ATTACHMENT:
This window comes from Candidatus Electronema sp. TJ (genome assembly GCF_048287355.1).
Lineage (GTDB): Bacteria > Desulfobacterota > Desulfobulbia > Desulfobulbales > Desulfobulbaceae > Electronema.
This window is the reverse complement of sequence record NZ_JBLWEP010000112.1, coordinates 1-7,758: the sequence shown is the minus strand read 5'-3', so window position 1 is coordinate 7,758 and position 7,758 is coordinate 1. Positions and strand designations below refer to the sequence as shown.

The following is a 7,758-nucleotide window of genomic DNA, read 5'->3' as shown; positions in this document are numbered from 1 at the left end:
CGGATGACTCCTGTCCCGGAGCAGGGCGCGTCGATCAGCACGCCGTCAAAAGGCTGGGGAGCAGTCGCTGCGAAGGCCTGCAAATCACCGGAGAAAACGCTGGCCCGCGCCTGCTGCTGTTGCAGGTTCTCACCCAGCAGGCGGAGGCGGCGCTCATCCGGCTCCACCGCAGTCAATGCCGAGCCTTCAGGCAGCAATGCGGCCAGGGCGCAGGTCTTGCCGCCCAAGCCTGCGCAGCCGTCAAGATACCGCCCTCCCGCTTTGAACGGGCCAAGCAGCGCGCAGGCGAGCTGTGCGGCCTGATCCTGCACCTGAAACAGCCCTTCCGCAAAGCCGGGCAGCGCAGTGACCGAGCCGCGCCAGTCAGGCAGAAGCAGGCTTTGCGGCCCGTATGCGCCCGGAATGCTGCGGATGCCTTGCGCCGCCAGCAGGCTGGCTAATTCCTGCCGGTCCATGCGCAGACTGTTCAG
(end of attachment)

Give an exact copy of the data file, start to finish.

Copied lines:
This window comes from Candidatus Electronema sp. TJ (genome assembly GCF_048287355.1).
Lineage (GTDB): Bacteria > Desulfobacterota > Desulfobulbia > Desulfobulbales > Desulfobulbaceae > Electronema.
This window is the reverse complement of sequence record NZ_JBLWEP010000112.1, coordinates 1-7,758: the sequence shown is the minus strand read 5'-3', so window position 1 is coordinate 7,758 and position 7,758 is coordinate 1. Positions and strand designations below refer to the sequence as shown.

The following is a 7,758-nucleotide window of genomic DNA, read 5'->3' as shown; positions in this document are numbered from 1 at the left end:
CGGATGACTCCTGTCCCGGAGCAGGGCGCGTCGATCAGCACGCCGTCAAAAGGCTGGGGAGCAGTCGCTGCGAAGGCCTGCAAATCACCGGAGAAAACGCTGGCCCGCGCCTGCTGCTGTTGCAGGTTCTCACCCAGCAGGCGGAGGCGGCGCTCATCCGGCTCCACCGCAGTCAATGCCGAGCCTTCAGGCAGCAATGCGGCCAGGGCGCAGGTCTTGCCGCCCAAGCCTGCGCAGCCGTCAAGATACCGCCCTCCCGCTTTGAACGGGCCAAGCAGCGCGCAGGCGAGCTGTGCGGCCTGATCCTGCACCTGAAACAGCCCTTCCGCAAAGCCGGGCAGCGCAGTGACCGAGCCGCGCCAGTCAGGCAGAAGCAGGCTTTGCGGCCCGTATGCGCCCGGAATGCTGCGGATGCCTTGCGCCGCCAGCAGGCTGGCTAATTCCTGCCGGTCCATGCGCAGACTGTTCAG